MAGISTRATE’S SERIAL NO.:        21/2017

S  vs  IVONNE GAESES

ATTENTION:  SECRETARY TO HONOURABLE MR JUSTICE UNENGU, ACTING

RE:  REPLY TO THE REVIEWING JUDGE

1.   The first point of the remarks of the Honourable acting Judge Unengu, requiring reasons for conviction, is respectfully vague and not clear as to what point must be addressed and replied to by the Magistrate.

I will however attempt to respond and provide reasons as to why the accused was convicted of the 1st alternative to count 1, driving with an excessive blood alcohol level.The court was satisfied that the accused’s blood results were in excess of the authorized limit, there was a concentration of alcohol exceeding 0.08 gram per 100 millilitres, to wit 0.32 gram per 100 millilitre.A certificate of results to the effect was submitted to court and is attached to the record.Furthermore such results were admitted by the accused person hence the conviction and sentence thereof.

If the above is not issue and not what is being sought, I seek further clarity and guidance from the Honourable Reviewing acting Judge, as to what is in issue and was not addressed.

2.   The second part of the query was not on what legal basis the magistrate ordered that imprisonment terms run concurrently?

In terms of Section 280(2) Act 51/1977 as amended, the understanding is that the court has the discretion to order that the period of punishment shall run concurrently.In the present case, the court derived authority from the mentioned Section and was of the view that it was in accordance with the principles of fairness and justice for the period of imprisonment imposed on both 2 counts run concurrently.

I hope the above is in order.

Yours Faithfully’.

[8]        As already pointed out, the accused pleaded guilty and was questioned by the learned magistrate in terms of s 112(1)(b) of which the relevant part of the record is quoted hereunder:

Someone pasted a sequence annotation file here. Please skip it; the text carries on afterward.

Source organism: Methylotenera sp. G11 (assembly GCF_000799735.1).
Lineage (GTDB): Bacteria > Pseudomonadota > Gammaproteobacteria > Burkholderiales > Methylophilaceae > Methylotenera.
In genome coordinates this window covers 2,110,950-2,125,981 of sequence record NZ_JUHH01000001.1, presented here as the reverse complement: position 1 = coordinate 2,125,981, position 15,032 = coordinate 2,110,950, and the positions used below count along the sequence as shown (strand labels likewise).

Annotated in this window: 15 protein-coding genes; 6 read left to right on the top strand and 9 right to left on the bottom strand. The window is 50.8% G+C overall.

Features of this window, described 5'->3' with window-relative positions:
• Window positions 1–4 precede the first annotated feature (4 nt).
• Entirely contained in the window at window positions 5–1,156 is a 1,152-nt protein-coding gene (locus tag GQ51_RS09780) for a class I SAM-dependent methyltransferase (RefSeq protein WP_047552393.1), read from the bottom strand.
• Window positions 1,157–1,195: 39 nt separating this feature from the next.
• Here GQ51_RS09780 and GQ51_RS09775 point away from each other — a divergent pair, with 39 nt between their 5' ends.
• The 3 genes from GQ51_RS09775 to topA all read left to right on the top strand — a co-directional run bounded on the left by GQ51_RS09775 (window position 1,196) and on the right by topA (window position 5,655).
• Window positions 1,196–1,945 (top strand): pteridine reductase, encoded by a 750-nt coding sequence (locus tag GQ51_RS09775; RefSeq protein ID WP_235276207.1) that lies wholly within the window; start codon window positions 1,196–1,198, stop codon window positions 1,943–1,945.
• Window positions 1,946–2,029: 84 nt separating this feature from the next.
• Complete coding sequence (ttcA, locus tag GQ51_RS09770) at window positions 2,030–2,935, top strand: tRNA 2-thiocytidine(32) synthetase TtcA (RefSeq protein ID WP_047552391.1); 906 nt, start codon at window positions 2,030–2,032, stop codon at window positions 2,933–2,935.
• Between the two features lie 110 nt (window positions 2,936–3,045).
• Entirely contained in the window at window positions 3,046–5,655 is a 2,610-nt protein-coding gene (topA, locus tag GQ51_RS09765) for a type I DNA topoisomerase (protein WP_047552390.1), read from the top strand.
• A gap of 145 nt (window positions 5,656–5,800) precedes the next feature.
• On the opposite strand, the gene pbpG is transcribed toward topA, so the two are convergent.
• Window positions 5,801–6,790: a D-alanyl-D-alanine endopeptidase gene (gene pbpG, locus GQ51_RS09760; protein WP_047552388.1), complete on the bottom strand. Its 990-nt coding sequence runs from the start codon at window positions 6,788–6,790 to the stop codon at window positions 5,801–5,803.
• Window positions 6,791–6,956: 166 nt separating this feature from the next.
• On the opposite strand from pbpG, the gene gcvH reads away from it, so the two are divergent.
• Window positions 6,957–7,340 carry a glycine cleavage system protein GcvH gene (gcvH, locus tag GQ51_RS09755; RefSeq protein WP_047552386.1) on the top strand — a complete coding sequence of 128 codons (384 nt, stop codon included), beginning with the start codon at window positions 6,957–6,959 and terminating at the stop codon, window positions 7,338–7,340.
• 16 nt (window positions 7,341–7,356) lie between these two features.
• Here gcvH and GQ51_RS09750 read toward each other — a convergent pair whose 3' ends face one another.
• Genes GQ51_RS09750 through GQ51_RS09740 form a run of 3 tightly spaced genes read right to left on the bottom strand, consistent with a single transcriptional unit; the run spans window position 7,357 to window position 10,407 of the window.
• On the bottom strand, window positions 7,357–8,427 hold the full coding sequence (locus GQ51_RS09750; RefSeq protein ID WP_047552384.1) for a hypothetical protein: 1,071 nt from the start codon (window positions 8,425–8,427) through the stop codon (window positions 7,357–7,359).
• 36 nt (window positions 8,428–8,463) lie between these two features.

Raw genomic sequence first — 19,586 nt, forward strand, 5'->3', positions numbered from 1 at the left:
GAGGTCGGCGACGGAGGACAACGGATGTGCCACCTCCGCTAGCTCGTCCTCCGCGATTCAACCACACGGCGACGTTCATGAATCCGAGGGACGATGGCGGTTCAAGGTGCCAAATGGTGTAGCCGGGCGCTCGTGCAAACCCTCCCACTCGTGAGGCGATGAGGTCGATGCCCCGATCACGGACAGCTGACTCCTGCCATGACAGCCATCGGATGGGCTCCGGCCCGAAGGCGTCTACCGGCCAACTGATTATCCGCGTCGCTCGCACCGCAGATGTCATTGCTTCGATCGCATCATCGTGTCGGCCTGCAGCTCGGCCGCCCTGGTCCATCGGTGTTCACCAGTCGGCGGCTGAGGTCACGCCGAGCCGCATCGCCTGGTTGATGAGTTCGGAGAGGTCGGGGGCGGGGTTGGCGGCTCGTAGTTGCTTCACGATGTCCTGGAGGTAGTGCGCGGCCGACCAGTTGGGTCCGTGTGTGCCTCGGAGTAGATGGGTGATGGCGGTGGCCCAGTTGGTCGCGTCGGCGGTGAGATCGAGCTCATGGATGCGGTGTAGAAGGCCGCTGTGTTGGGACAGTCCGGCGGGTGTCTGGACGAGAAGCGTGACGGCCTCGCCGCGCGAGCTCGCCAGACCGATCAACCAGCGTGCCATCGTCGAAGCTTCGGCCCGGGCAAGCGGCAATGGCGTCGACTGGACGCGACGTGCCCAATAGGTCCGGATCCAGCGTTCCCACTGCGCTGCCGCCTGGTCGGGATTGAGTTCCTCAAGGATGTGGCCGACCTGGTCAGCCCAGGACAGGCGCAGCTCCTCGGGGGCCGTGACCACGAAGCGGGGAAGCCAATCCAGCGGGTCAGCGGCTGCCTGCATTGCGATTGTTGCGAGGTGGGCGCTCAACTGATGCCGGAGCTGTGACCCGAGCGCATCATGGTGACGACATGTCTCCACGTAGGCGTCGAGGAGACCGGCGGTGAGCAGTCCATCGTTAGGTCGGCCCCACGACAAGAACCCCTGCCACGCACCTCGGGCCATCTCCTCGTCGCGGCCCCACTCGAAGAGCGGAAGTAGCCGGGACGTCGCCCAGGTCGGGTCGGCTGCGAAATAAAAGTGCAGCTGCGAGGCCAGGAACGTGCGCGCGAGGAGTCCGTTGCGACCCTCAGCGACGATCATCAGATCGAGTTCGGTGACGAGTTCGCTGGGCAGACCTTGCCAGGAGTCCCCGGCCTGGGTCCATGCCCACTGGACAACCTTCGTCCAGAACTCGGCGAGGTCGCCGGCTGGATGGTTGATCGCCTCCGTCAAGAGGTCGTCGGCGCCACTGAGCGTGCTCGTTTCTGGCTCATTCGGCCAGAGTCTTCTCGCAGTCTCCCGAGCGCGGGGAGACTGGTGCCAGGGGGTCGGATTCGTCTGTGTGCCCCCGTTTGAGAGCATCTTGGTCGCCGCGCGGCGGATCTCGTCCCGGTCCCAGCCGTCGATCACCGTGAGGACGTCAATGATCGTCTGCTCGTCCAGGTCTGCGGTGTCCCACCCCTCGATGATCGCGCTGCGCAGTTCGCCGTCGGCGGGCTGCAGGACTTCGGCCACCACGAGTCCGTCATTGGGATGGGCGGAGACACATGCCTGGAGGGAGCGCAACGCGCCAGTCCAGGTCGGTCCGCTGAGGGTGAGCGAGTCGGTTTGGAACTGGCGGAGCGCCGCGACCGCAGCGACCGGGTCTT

‘Pp:  acc is present on bail, matter for plea and trial, we are ready to proceed

Crt:  are you ready to proceed?

Acc:  yes

Crt:  proceed

Pp:  The state wished to abandon some of the charges, count 1 and second alternative to count 1, we are only proceeding on the first alternative to the main count and count 2.

Crt:  abandoning them as withdrawing them?

Pp:  yes

Crt:  count 1, 2nd alternative to count 1 are withdrawn against accused person

Acc:  understands

Crt:  proceed

Pp:  put the charge

Crt:  did you understand the charges against you?

Acc:  yes

Crt:  how do you plead to the 1st alternative to count 1?

Acc:  I am guilty

Crt:  how do you plead count 2?

Acc:  I am guilty

Crt:  Section 112(1)(b) Act 51/1977 as amended is explained and applied I.R.O 1st alternative to count 1

Acc:  understands

SECTION 112(1)(B) Act 51/1977 as amended proceedings

Crt:

Q:  were you forced or influenced to plead guilty?

A:  no

Q:  on or about the 30th of June 2016, were you at or near Gravel Road at or near Umulunga Primary School in Grootfontein district?

A:  yes

Q:  tell the court why you pleaded guilty to the 1st alternative to count1?

A:  I was asked to go help people load their zincs, while on my way driving at the turn I bumped and I was taken by the Police, they withdrew blood and I was sitting in the holding cells and I was granted bail of 1000.00. I am guilty because I drove a vehicle while drunk

Q:  what do you mean by that you were drunk?

A:  I was drinking on that day and after a while I was feeling drunk when I helped those people

Q:  what were you drinking?

A:  beer (black label)

Q:  how many bottles?

A:  about 4 bottles of 750 ml but we were sharing

Q:  do you admit that you drove a vehicle on a public road with registration number N 668 G?

A:  yes

Q:  do you further admit that the concentration of alcohol in your blood was not less than 0.08 gram per 100 millilitres?

A:  yes I admit that

Q:  do you further admit that the blood alcohol level was 0.32 gram per 100 millilitres?

A:  I admit that. It is correct

Q:  did you know that what you were doing was wrong and unlawful?

A:  yes

Q:  did you know that you were committing an offence and could be punished?

A:  yes I knew

Q:  why did you do it?

A:  I was begged by the lady to help her

Crt:  the court is satisfied that all allegations as contained in the charge annexure have been admitted to.  The court finds accused person guilty as pleaded on the 1st alternative to count 1’